Auschwitz Birkenau : Life At The Camp ( 2015 ) Essay

Auschwitz Birkenau : Life At The Camp ( 2015 ) Essay

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Auschwitz-Birkenau: Life in the camp (2015). Retrieved June 09, 2016, from
The author provides detailed information on the living conditions in camp hospitals. The article provides a general overview of Auschwitz concentration camps. The author provides information on how the concentration camps were two stories from the beginning and then by the end of 1940 they became single story blocks. Eventually they made it two stories again with two large rooms upstairs and numbers of rooms downstairs. The blocks were supposed to hold 700 prisoners, but ended up holding 1,200 prisoners. As a result, prisoners were sleeping on straw-stuffed mattresses on the floor; since it was over crowded they only could sleep on their side. The author also informs the audience that, the head physician’s overall responsibility was to overlook the state of hygiene and overseeing the Soviet Union camp doctors.
Auschwitz-Birkenau: living conditions, labor & executions. (n.d.). Retrieved June 07, 2016,
The author provides vivid information on the living conditions and how prisoners were fed during the concentration camp. The information is vital because the author describes different types of living conditions that can affect the spread of diseases. For example, in Auschwitz where our book took place there were two different living conditions Auschwitz I, Jews would live in old brick barracks, where wooden bunks were installed and was forced as a living area as well. The second type of living condition was made out of wooden stable-barracks. This bunker was designed to fix 52 horses, instead it held hundreds Jews in each barrack. On the other hand, the Jews received three meals a day (breakf...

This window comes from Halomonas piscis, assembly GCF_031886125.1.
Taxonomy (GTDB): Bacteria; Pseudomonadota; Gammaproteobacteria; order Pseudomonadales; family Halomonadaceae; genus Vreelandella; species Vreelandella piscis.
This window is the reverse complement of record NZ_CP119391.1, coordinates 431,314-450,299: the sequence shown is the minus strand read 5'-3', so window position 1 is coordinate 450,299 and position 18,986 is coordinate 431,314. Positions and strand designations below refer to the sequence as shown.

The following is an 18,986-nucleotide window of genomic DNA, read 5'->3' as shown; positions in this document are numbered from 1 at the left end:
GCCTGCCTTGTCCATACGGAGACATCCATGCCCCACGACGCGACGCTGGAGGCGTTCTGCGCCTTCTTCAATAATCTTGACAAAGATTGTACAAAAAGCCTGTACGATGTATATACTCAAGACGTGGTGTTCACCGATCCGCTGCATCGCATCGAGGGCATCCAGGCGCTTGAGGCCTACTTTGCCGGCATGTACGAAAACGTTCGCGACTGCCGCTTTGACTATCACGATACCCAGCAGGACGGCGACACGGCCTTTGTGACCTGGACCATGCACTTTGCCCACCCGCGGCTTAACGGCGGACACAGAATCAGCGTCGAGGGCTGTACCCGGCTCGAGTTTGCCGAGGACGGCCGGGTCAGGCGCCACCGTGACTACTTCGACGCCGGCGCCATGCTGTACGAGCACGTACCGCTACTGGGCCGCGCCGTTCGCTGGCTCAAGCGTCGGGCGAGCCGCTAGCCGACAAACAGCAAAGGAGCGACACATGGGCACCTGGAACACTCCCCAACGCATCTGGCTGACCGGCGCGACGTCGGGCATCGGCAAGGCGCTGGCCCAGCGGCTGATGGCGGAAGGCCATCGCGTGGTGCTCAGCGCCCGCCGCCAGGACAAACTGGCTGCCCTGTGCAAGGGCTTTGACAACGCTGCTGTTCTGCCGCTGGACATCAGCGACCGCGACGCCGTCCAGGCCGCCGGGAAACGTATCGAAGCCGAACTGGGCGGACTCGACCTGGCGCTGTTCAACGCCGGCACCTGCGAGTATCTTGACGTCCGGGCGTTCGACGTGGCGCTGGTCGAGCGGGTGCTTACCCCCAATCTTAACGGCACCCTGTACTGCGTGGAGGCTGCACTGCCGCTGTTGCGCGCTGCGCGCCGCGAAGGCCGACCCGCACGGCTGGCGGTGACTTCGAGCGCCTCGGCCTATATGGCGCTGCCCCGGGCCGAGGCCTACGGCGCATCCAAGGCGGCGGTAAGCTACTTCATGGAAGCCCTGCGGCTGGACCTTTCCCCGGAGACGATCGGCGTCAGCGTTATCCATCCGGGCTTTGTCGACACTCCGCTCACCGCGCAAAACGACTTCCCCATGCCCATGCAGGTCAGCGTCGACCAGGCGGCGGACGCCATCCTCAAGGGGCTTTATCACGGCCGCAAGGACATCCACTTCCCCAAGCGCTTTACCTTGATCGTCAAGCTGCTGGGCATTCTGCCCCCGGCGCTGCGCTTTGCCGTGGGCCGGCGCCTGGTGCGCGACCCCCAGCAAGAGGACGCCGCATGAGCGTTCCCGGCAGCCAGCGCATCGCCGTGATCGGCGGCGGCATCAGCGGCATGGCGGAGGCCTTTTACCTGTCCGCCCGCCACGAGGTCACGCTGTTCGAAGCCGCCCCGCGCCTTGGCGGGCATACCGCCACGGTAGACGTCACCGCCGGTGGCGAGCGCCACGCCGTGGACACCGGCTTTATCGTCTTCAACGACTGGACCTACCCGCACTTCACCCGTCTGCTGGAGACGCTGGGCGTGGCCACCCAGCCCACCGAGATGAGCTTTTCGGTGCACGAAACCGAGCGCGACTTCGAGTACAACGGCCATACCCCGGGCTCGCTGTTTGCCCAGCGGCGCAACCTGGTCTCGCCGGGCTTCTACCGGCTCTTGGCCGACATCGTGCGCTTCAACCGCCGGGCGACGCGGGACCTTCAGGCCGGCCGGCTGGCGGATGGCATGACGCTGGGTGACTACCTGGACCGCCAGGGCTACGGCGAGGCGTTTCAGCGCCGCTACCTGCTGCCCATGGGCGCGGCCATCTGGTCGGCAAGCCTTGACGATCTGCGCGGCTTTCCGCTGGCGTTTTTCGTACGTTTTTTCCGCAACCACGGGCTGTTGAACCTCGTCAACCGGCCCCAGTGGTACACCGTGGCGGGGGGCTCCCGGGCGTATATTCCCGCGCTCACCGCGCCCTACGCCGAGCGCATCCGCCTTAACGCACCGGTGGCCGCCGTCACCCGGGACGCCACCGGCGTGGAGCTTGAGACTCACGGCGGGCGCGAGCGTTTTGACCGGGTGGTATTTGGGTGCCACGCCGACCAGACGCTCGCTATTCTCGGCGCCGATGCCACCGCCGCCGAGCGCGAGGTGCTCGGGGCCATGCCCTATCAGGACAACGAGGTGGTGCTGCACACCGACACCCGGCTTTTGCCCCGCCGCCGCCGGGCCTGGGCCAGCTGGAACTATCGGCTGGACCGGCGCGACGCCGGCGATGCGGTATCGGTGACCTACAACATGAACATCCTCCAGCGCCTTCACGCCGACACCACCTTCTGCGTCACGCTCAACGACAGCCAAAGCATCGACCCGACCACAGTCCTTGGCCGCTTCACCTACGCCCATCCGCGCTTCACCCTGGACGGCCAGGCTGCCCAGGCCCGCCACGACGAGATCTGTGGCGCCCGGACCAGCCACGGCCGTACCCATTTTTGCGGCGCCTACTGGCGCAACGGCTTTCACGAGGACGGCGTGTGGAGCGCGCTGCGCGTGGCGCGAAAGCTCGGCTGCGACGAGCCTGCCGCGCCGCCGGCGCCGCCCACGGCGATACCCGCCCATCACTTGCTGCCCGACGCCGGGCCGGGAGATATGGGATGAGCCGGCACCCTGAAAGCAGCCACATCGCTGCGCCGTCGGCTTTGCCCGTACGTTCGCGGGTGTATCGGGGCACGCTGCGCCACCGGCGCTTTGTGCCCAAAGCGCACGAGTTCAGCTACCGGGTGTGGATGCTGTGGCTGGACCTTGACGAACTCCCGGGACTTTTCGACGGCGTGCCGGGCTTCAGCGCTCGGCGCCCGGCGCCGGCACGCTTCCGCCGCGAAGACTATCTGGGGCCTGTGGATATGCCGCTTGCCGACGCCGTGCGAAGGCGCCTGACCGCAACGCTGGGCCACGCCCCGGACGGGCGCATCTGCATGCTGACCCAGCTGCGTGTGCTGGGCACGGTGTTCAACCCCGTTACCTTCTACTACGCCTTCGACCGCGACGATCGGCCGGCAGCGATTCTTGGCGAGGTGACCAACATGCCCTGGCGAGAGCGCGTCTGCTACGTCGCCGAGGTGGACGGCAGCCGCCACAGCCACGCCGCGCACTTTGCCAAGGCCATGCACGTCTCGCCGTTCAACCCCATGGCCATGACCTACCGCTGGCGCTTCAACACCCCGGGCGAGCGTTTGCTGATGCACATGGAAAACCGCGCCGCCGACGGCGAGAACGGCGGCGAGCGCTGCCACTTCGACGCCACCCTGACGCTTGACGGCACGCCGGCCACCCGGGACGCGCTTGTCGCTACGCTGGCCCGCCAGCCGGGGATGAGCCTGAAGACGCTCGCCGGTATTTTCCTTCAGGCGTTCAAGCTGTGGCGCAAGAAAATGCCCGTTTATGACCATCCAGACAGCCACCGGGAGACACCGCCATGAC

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...derstanding of typhus disease. Some of the medical doctors in the concentration camps wanted to find ways to prevent the spread of infectious disease. The author explains that typhus, in particular, was widespread due to the lack of medicines and technology to treat the disease or supplies to sustain sanitary conditions. As a result, thousands of Jewish people died from a slow and suffering death. Due to over-crowded living conditions and a lack of medical care and technology in the past. Because of these deaths, the Germans established a semi organize camps to prevent the spread of diseases, but with the lack of proper food, clothing, and shelter, it took a terrible turn. Most of the prisoners spent their time to dig holes in the ground as second shelter to prevent getting sick. By the end of the war typhoid and dysentery was known as the main cause of death.

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